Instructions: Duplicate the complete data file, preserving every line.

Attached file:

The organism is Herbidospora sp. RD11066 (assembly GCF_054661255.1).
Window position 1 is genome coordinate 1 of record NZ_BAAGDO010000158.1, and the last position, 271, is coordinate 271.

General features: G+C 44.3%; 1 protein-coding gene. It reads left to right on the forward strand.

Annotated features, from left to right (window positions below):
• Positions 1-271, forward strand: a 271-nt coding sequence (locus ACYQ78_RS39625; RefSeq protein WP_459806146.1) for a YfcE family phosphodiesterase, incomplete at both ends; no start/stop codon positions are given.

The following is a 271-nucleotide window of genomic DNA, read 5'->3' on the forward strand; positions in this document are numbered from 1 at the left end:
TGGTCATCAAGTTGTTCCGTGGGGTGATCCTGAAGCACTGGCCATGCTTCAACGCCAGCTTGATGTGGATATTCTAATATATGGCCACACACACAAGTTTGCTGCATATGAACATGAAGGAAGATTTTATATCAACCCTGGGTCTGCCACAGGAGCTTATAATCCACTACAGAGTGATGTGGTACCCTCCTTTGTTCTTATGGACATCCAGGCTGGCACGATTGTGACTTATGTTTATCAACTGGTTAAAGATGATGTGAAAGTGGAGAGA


The organism is Herbidospora sp. RD11066 (assembly GCF_054661255.1).
Window position 1 is genome coordinate 1 of record NZ_BAAGDO010000158.1, and the last position, 271, is coordinate 271.

General features: G+C 44.3%; 1 protein-coding gene. It reads left to right on the forward strand.

Annotated features, from left to right (window positions below):
• Positions 1-271, forward strand: a 271-nt coding sequence (locus ACYQ78_RS39625; RefSeq protein WP_459806146.1) for a YfcE family phosphodiesterase, incomplete at both ends; no start/stop codon positions are given.

The following is a 271-nucleotide window of genomic DNA, read 5'->3' on the forward strand; positions in this document are numbered from 1 at the left end:
TGGTCATCAAGTTGTTCCGTGGGGTGATCCTGAAGCACTGGCCATGCTTCAACGCCAGCTTGATGTGGATATTCTAATATATGGCCACACACACAAGTTTGCTGCATATGAACATGAAGGAAGATTTTATATCAACCCTGGGTCTGCCACAGGAGCTTATAATCCACTACAGAGTGATGTGGTACCCTCCTTTGTTCTTATGGACATCCAGGCTGGCACGATTGTGACTTATGTTTATCAACTGGTTAAAGATGATGTGAAAGTGGAGAGA